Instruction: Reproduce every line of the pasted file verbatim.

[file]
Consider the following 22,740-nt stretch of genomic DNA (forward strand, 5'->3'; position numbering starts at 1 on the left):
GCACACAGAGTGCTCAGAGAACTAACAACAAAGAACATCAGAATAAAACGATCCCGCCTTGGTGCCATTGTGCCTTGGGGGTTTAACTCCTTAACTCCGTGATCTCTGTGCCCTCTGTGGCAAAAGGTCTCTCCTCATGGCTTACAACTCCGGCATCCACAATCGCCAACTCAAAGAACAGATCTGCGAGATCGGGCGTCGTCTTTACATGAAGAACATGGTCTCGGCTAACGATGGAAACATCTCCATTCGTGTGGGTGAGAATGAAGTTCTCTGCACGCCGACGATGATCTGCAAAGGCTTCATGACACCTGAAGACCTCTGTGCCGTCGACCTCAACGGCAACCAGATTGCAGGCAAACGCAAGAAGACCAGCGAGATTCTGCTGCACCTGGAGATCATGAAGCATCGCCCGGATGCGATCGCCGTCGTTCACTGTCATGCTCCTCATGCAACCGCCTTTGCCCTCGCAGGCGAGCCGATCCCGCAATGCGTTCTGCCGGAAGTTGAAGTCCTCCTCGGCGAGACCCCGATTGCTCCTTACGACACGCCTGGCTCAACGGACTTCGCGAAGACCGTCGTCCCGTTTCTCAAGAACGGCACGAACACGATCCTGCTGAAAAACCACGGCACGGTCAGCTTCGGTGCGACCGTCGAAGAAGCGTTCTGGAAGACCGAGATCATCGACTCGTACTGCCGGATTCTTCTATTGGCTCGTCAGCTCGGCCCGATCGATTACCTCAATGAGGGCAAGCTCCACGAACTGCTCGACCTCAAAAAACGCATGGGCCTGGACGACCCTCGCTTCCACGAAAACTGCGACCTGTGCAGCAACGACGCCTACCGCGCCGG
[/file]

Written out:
Consider the following 22,740-nt stretch of genomic DNA (forward strand, 5'->3'; position numbering starts at 1 on the left):
GCACACAGAGTGCTCAGAGAACTAACAACAAAGAACATCAGAATAAAACGATCCCGCCTTGGTGCCATTGTGCCTTGGGGGTTTAACTCCTTAACTCCGTGATCTCTGTGCCCTCTGTGGCAAAAGGTCTCTCCTCATGGCTTACAACTCCGGCATCCACAATCGCCAACTCAAAGAACAGATCTGCGAGATCGGGCGTCGTCTTTACATGAAGAACATGGTCTCGGCTAACGATGGAAACATCTCCATTCGTGTGGGTGAGAATGAAGTTCTCTGCACGCCGACGATGATCTGCAAAGGCTTCATGACACCTGAAGACCTCTGTGCCGTCGACCTCAACGGCAACCAGATTGCAGGCAAACGCAAGAAGACCAGCGAGATTCTGCTGCACCTGGAGATCATGAAGCATCGCCCGGATGCGATCGCCGTCGTTCACTGTCATGCTCCTCATGCAACCGCCTTTGCCCTCGCAGGCGAGCCGATCCCGCAATGCGTTCTGCCGGAAGTTGAAGTCCTCCTCGGCGAGACCCCGATTGCTCCTTACGACACGCCTGGCTCAACGGACTTCGCGAAGACCGTCGTCCCGTTTCTCAAGAACGGCACGAACACGATCCTGCTGAAAAACCACGGCACGGTCAGCTTCGGTGCGACCGTCGAAGAAGCGTTCTGGAAGACCGAGATCATCGACTCGTACTGCCGGATTCTTCTATTGGCTCGTCAGCTCGGCCCGATCGATTACCTCAATGAGGGCAAGCTCCACGAACTGCTCGACCTCAAAAAACGCATGGGCCTGGACGACCCTCGCTTCCACGAAAACTGCGACCTGTGCAGCAACGACGCCTACCGCGCCGG